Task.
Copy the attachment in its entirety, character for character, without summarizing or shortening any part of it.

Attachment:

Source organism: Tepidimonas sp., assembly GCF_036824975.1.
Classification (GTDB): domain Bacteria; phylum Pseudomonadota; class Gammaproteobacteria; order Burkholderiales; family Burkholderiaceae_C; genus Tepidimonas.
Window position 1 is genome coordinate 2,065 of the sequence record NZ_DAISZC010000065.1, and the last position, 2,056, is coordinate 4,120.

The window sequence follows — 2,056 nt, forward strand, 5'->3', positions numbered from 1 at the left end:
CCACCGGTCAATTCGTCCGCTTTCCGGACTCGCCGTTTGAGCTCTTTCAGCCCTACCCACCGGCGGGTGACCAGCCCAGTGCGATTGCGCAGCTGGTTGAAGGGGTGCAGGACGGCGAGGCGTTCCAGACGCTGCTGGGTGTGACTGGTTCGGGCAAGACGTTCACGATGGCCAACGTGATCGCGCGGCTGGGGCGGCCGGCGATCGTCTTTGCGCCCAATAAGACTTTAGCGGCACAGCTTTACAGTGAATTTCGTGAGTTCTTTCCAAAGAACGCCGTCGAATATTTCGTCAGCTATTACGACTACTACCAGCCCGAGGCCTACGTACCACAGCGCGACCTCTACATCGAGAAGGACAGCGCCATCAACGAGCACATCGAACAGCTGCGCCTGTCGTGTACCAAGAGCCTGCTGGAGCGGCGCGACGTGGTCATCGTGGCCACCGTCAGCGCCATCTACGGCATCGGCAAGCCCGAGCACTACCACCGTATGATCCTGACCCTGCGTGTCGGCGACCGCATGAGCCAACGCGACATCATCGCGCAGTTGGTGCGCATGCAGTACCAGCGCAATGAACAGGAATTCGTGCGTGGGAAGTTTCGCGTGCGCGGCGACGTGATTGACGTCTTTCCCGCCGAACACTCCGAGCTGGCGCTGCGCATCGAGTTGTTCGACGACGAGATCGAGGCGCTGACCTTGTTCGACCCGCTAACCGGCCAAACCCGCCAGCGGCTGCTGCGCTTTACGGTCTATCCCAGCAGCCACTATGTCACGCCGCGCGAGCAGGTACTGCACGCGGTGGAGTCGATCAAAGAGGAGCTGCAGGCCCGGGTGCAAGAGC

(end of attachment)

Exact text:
Source organism: Tepidimonas sp., assembly GCF_036824975.1.
Classification (GTDB): domain Bacteria; phylum Pseudomonadota; class Gammaproteobacteria; order Burkholderiales; family Burkholderiaceae_C; genus Tepidimonas.
Window position 1 is genome coordinate 2,065 of the sequence record NZ_DAISZC010000065.1, and the last position, 2,056, is coordinate 4,120.

The window sequence follows — 2,056 nt, forward strand, 5'->3', positions numbered from 1 at the left end:
CCACCGGTCAATTCGTCCGCTTTCCGGACTCGCCGTTTGAGCTCTTTCAGCCCTACCCACCGGCGGGTGACCAGCCCAGTGCGATTGCGCAGCTGGTTGAAGGGGTGCAGGACGGCGAGGCGTTCCAGACGCTGCTGGGTGTGACTGGTTCGGGCAAGACGTTCACGATGGCCAACGTGATCGCGCGGCTGGGGCGGCCGGCGATCGTCTTTGCGCCCAATAAGACTTTAGCGGCACAGCTTTACAGTGAATTTCGTGAGTTCTTTCCAAAGAACGCCGTCGAATATTTCGTCAGCTATTACGACTACTACCAGCCCGAGGCCTACGTACCACAGCGCGACCTCTACATCGAGAAGGACAGCGCCATCAACGAGCACATCGAACAGCTGCGCCTGTCGTGTACCAAGAGCCTGCTGGAGCGGCGCGACGTGGTCATCGTGGCCACCGTCAGCGCCATCTACGGCATCGGCAAGCCCGAGCACTACCACCGTATGATCCTGACCCTGCGTGTCGGCGACCGCATGAGCCAACGCGACATCATCGCGCAGTTGGTGCGCATGCAGTACCAGCGCAATGAACAGGAATTCGTGCGTGGGAAGTTTCGCGTGCGCGGCGACGTGATTGACGTCTTTCCCGCCGAACACTCCGAGCTGGCGCTGCGCATCGAGTTGTTCGACGACGAGATCGAGGCGCTGACCTTGTTCGACCCGCTAACCGGCCAAACCCGCCAGCGGCTGCTGCGCTTTACGGTCTATCCCAGCAGCCACTATGTCACGCCGCGCGAGCAGGTACTGCACGCGGTGGAGTCGATCAAAGAGGAGCTGCAGGCCCGGGTGCAAGAGC